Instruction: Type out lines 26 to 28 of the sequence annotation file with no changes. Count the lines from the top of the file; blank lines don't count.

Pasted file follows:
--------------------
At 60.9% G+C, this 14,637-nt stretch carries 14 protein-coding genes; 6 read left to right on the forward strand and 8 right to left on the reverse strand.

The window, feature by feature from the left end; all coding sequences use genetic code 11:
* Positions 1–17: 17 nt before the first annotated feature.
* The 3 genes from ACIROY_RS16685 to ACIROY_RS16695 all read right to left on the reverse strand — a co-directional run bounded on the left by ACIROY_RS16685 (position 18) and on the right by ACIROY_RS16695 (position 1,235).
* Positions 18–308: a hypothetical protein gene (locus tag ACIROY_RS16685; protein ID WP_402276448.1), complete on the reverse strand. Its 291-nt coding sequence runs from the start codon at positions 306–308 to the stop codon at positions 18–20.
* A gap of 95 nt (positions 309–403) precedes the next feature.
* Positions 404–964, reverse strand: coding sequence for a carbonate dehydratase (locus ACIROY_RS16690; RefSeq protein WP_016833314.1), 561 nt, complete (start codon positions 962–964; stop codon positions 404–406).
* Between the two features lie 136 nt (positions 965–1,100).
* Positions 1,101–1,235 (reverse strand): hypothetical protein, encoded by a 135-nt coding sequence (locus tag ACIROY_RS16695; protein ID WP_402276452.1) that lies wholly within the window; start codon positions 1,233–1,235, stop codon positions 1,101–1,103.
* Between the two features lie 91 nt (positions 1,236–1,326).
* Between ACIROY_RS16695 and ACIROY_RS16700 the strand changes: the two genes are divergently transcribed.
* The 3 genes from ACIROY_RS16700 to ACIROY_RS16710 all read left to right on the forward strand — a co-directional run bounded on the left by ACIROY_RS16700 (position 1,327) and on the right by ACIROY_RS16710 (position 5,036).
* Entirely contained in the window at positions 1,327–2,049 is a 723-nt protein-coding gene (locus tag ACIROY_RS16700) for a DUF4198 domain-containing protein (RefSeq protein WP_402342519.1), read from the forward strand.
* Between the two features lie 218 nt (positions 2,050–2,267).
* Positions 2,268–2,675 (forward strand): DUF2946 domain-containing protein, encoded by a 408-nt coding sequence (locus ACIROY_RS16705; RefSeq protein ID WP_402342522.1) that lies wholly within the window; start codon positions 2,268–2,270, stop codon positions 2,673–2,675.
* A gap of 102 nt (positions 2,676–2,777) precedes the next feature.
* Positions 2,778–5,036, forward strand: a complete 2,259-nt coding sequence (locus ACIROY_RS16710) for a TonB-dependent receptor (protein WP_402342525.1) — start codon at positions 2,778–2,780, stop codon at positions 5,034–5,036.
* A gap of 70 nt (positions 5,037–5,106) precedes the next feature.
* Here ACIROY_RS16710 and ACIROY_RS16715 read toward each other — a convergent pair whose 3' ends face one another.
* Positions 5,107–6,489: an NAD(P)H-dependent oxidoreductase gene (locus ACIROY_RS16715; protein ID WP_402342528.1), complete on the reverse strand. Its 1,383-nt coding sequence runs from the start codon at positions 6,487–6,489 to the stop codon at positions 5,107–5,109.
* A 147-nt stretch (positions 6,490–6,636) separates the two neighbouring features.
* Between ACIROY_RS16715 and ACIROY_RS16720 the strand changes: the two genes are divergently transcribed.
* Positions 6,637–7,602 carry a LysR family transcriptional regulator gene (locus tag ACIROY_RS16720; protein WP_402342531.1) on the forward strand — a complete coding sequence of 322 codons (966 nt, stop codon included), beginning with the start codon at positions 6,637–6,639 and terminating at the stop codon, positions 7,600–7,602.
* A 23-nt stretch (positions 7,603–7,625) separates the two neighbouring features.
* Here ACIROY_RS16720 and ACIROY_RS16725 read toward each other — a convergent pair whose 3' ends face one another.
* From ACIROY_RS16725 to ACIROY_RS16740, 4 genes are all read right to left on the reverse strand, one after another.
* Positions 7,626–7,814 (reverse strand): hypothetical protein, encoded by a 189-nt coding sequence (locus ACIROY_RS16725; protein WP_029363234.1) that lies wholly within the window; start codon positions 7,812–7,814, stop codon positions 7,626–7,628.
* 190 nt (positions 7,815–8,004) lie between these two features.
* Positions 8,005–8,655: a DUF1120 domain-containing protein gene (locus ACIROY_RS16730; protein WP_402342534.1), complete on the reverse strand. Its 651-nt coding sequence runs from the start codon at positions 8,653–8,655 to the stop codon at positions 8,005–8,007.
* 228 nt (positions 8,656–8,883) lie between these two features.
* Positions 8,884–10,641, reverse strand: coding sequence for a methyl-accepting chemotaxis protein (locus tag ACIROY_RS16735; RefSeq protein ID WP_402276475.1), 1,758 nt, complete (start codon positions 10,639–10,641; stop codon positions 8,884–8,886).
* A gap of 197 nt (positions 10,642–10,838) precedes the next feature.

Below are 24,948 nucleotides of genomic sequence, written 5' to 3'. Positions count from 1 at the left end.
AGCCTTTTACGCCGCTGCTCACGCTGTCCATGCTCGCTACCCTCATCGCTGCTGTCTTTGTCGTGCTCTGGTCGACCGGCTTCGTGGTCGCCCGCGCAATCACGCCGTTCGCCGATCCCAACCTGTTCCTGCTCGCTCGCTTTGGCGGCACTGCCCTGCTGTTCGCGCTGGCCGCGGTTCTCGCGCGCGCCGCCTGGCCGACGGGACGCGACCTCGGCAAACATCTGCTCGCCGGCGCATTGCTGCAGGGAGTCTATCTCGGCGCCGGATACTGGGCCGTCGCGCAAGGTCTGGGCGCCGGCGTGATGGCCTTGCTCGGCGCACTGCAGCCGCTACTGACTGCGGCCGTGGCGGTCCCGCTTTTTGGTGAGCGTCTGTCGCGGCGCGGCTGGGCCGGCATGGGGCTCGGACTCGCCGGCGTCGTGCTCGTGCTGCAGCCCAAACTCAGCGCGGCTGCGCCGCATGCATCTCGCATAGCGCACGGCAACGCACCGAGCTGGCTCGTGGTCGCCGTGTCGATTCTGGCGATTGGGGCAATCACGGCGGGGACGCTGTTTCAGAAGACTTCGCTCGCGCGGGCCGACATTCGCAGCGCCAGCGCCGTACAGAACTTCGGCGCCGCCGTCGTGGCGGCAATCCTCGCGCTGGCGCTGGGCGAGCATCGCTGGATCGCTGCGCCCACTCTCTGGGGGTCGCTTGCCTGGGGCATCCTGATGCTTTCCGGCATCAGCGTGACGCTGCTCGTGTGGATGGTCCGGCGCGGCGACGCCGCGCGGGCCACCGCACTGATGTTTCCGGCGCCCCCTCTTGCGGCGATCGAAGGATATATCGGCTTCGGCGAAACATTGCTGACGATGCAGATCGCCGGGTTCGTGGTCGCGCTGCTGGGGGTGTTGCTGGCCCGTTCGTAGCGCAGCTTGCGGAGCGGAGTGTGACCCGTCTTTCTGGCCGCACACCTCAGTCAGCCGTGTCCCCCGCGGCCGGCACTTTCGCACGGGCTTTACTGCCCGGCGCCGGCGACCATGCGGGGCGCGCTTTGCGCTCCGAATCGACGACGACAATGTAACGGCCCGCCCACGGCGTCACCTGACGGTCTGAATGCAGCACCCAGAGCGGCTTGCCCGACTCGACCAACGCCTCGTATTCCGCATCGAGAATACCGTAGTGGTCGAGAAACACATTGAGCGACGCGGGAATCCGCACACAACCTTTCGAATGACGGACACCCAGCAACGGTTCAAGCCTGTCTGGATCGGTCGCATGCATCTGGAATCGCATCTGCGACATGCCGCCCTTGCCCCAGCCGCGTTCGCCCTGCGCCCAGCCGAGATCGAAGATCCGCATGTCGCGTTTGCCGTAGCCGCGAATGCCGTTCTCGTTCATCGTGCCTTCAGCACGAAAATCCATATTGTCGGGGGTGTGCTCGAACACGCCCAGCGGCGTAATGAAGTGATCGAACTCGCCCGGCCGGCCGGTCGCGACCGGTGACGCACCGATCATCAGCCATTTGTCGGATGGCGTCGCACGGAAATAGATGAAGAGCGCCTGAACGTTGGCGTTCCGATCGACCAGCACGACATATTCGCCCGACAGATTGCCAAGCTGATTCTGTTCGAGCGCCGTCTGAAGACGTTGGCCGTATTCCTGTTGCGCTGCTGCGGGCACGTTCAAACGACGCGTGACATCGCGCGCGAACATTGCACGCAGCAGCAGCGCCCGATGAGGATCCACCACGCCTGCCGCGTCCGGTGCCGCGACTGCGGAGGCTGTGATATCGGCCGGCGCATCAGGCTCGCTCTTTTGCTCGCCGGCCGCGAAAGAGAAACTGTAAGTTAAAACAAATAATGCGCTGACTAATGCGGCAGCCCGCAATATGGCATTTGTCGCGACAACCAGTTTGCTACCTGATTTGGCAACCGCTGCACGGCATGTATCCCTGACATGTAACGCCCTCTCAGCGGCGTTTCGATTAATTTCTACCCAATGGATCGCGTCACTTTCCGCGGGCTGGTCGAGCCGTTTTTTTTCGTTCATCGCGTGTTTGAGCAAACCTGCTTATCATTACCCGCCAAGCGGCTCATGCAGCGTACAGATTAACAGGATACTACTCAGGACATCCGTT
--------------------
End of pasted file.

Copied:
* From ACIROY_RS16725 to ACIROY_RS16740, 4 genes are all read right to left on the reverse strand, one after another.
* Positions 7,626–7,814 (reverse strand): hypothetical protein, encoded by a 189-nt coding sequence (locus ACIROY_RS16725; protein WP_029363234.1) that lies wholly within the window; start codon positions 7,812–7,814, stop codon positions 7,626–7,628.
* 190 nt (positions 7,815–8,004) lie between these two features.